By Sherri Telenko
Massimo Capra owns Capra’s Kitchen in Mississauga, and he’s at the restaurant almost every day.
Yes, that Massimo.
Capra has become a household name thanks to the Food Network and television shows such as Restaurant Makeover, Chopped Canada, City Line, Anna Olsen’s shows and Table for Two. A warm favourite uncle personality and anti-arrogant chef persona translates well to the small screen.
“TV is good, and I did what I needed to do,” Capra says from a table at his Clarkson Village restaurant while answering calls from City Line and Instagramming today’s pizza special – grilled eggplant – after carefully examining it. Social media, however, he’s not as fond of but it’s a requirement of the times.
Yet not a necessity. “Our demographic, over 40, isn’t glued to social media,” he says. “Let’s just say they’re not going to hit any telephone poles staring at their phones.”
Capra knows this neighbour well, though that might surprise some residents. He’s lived in the area more than 20 years, raising two kids and managing his Toronto and Niagara Falls restaurants from here. Capra has licenced his name to two restaurants: Boccone at Pearson Airport’s Terminal 1 and Soprafino at the Hamad International Airport in Qatar — yes, he’s now an international name. Most recently Massimo’s at Fallsview opened in Niagara Falls, though Capra’s Kitchen is his baby and focus — or as focused as a high-energy over-achiever can be.
“I’m a neighbourhood guy,” he insists. “This is a pizza and pasta place, served in a curated way. Nothing is premade and that takes a lot of training in the kitchen.” Comfortable, casual and a bit cheeky, Capra’s Kitchen has a sleek upcycled interior with combination table, bench and high-top seating like a trendy food market. Signature mustache logos dot the marketing creative. Trendy light bulbs with crystal candy-dish shades dangle from the open industrial ceiling. A bar lines one side of the restaurant, and imported quality virgin olive oil bottles sit on tables as condiments.
Capra proudly points out evidence of the oil’s Italian origins on the bottle. “I spend money on things I shouldn’t,” he laughs. But genuine, honest food living up to Capra’s standards is the core of Capra’s Kitchen.
“We feed people,” he says with a shrug when asked about his ‘art.’ “I don’t buy into foodie feuds or trends. Our food doesn’t have ‘stories’ and isn’t stirred so many times. I don’t like to BS people. If they want to know what’s in a dish, I tell them. If they want the recipe, I give it to them.”
Capra’s Kitchen is about traditional Italian food, Capra says, but not traditional North American Italian food. “I didn’t want to open another Italian restaurant per se,” he says. “I wanted to open a great eatery.” And not an urban eatery associated with deep pockets and white linens similar to other ventures.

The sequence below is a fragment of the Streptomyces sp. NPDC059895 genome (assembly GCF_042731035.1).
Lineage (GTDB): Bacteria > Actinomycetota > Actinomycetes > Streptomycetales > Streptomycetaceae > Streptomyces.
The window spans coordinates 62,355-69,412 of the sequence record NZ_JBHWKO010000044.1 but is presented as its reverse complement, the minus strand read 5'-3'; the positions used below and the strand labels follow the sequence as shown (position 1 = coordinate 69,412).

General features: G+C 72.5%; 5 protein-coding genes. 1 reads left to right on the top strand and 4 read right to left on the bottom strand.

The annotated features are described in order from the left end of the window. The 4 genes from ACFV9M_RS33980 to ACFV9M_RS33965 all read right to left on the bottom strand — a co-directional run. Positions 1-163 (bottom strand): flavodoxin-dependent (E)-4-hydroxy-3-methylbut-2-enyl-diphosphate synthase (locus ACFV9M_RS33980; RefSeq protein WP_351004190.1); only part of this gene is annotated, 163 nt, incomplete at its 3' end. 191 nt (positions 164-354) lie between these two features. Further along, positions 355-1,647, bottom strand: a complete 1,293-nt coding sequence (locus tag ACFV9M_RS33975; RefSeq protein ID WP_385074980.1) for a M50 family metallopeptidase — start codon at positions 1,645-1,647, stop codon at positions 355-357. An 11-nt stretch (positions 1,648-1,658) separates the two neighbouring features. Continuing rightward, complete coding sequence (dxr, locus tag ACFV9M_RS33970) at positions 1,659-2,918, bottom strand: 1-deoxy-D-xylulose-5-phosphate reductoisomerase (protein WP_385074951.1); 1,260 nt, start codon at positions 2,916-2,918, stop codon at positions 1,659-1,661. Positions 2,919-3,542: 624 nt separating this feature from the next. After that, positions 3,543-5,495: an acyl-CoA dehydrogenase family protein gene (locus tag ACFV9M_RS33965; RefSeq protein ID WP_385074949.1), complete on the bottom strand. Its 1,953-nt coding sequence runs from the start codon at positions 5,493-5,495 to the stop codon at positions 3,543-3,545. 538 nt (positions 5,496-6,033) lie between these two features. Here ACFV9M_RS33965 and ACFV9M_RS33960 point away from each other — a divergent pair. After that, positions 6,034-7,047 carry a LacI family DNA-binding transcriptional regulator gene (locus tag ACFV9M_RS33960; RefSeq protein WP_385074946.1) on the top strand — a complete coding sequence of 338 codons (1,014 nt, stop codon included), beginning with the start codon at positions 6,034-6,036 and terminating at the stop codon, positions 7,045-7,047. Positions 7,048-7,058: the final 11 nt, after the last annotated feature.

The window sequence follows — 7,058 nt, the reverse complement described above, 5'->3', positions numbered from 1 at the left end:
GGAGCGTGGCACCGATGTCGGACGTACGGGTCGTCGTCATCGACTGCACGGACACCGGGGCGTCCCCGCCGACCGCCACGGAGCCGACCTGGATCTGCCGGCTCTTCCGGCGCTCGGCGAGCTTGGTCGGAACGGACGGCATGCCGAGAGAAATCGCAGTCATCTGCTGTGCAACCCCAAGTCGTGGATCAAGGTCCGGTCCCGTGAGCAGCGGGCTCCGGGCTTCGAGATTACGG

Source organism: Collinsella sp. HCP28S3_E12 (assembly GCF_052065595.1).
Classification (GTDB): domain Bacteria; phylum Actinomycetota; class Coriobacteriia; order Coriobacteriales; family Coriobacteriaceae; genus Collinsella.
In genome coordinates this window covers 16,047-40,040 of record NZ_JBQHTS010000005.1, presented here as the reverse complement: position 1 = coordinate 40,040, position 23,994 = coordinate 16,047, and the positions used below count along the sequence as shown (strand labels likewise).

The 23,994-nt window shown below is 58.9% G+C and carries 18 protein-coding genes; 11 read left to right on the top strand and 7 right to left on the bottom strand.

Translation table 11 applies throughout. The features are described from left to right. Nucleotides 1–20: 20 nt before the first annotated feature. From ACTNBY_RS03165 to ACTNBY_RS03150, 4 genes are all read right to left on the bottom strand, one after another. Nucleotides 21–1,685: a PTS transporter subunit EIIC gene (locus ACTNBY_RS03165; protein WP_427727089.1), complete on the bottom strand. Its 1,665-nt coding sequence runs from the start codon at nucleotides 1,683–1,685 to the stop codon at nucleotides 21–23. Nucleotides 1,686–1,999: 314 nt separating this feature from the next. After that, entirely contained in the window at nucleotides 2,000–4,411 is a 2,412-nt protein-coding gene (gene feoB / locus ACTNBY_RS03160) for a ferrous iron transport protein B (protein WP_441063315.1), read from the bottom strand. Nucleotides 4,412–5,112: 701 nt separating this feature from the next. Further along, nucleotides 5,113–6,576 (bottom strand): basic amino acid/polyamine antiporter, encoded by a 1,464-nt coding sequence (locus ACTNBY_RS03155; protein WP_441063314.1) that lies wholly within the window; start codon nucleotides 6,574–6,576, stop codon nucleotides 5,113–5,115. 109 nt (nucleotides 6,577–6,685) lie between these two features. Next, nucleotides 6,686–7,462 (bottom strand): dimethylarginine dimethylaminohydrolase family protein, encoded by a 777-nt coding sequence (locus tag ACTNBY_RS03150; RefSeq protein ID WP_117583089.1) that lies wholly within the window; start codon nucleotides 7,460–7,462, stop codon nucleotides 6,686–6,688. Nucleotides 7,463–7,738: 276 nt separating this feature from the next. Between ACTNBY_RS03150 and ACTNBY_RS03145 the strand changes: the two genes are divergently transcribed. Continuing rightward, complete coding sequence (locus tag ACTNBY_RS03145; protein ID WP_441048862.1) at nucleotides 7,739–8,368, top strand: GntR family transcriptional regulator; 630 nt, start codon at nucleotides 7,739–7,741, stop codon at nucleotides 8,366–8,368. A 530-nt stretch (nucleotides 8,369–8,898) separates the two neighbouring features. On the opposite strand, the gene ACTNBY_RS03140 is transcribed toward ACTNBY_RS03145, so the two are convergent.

Capra’s Kitchen was to be this chef’s second home, and in turn, where customers feel at home. Tables of patrons call out, “Massimo” when they see him, comfortable on a first-name basis and very familiar with a person they’re meeting for the first time. Meeting Capra is part of the experience here.
When your name is Massimo Capra, born in Northern Italy, then making Canada home in 1982, your menu is going to reflect your heritage. People expect it. Therefore, pizza, pasta and creative greens it is.
Pasta dishes include tagliatelle bolognese – beef, veal, pancetta, wine and crushed tomatoes; orecchiette – rapini, anchovies and salted ricotta; and Agnolotti – wild boar, mushroom, braised cipolline and port reduction. Dinner mains top out at pancetta wrapped stuffed chicken or flatiron steak with creamy polenta.
Want to be blown away? Select the special. Whatever it is. Grilled eggplant pizza or creamy assorted mushroom linguini.
Want to share? Pass around some small plates to start, such as crispy artichokes and mushrooms, lobster crocchette, fresh herb hummus or labneh because sometimes you have to shake up. Or order a sharing board for the table — either assorted cheeses or salumi with marinated olives and house-pickled vegetables. Hooking Clarkson on ‘family style’ is a goal.
Family dining is, of course, associated with Italian traditions and food important to the culture.
“Many contestants on Chopped Canada say, ‘Food is very important to my culture,’” Capra says. “But tell me one culture where food isn’t really important. Some areas have advantages of geography, but food is important to everyone.”
That doesn’t mean Italy isn’t important to Capra.
“Italy is a very special place,” he says. “Unlike many other countries that have a central culture, Italy is a copulation of hundreds of different cultures all speaking the same language and they all have their own ways. Cuisine will change from one village for the next. Ten kilometres down the street, they have a different way of preparing pasta.”
And tomato sauce and garlic? Apparently, we use a lot here — more than in Italy.
“But,” Capra points out, “you must react to market demands.” Or, in this case, neighbourhood demands. When Capra saw this Lakeshore Road space available, the site of a family-run Italian restaurant for decades, he knew Capra’s Kitchen had found a home — one very near his own.